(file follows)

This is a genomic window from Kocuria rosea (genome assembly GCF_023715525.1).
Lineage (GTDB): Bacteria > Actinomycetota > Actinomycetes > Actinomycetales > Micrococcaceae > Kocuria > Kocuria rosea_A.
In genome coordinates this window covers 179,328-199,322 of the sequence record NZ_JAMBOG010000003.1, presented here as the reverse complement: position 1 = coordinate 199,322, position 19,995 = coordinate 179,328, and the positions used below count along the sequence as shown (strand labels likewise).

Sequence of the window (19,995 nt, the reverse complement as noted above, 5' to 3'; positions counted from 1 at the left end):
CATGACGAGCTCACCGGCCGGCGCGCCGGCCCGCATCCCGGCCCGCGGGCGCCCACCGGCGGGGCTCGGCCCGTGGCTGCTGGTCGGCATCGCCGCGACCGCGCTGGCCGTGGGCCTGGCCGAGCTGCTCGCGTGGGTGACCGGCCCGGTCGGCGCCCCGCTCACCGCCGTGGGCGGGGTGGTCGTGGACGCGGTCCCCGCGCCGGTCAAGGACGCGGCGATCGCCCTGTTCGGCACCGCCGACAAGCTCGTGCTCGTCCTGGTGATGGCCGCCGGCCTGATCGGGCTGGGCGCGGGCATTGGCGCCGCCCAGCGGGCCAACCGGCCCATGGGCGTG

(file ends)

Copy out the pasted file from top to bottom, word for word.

This is a genomic window from Kocuria rosea (genome assembly GCF_023715525.1).
Lineage (GTDB): Bacteria > Actinomycetota > Actinomycetes > Actinomycetales > Micrococcaceae > Kocuria > Kocuria rosea_A.
In genome coordinates this window covers 179,328-199,322 of the sequence record NZ_JAMBOG010000003.1, presented here as the reverse complement: position 1 = coordinate 199,322, position 19,995 = coordinate 179,328, and the positions used below count along the sequence as shown (strand labels likewise).

Sequence of the window (19,995 nt, the reverse complement as noted above, 5' to 3'; positions counted from 1 at the left end):
CATGACGAGCTCACCGGCCGGCGCGCCGGCCCGCATCCCGGCCCGCGGGCGCCCACCGGCGGGGCTCGGCCCGTGGCTGCTGGTCGGCATCGCCGCGACCGCGCTGGCCGTGGGCCTGGCCGAGCTGCTCGCGTGGGTGACCGGCCCGGTCGGCGCCCCGCTCACCGCCGTGGGCGGGGTGGTCGTGGACGCGGTCCCCGCGCCGGTCAAGGACGCGGCGATCGCCCTGTTCGGCACCGCCGACAAGCTCGTGCTCGTCCTGGTGATGGCCGCCGGCCTGATCGGGCTGGGCGCGGGCATTGGCGCCGCCCAGCGGGCCAACCGGCCCATGGGCGTG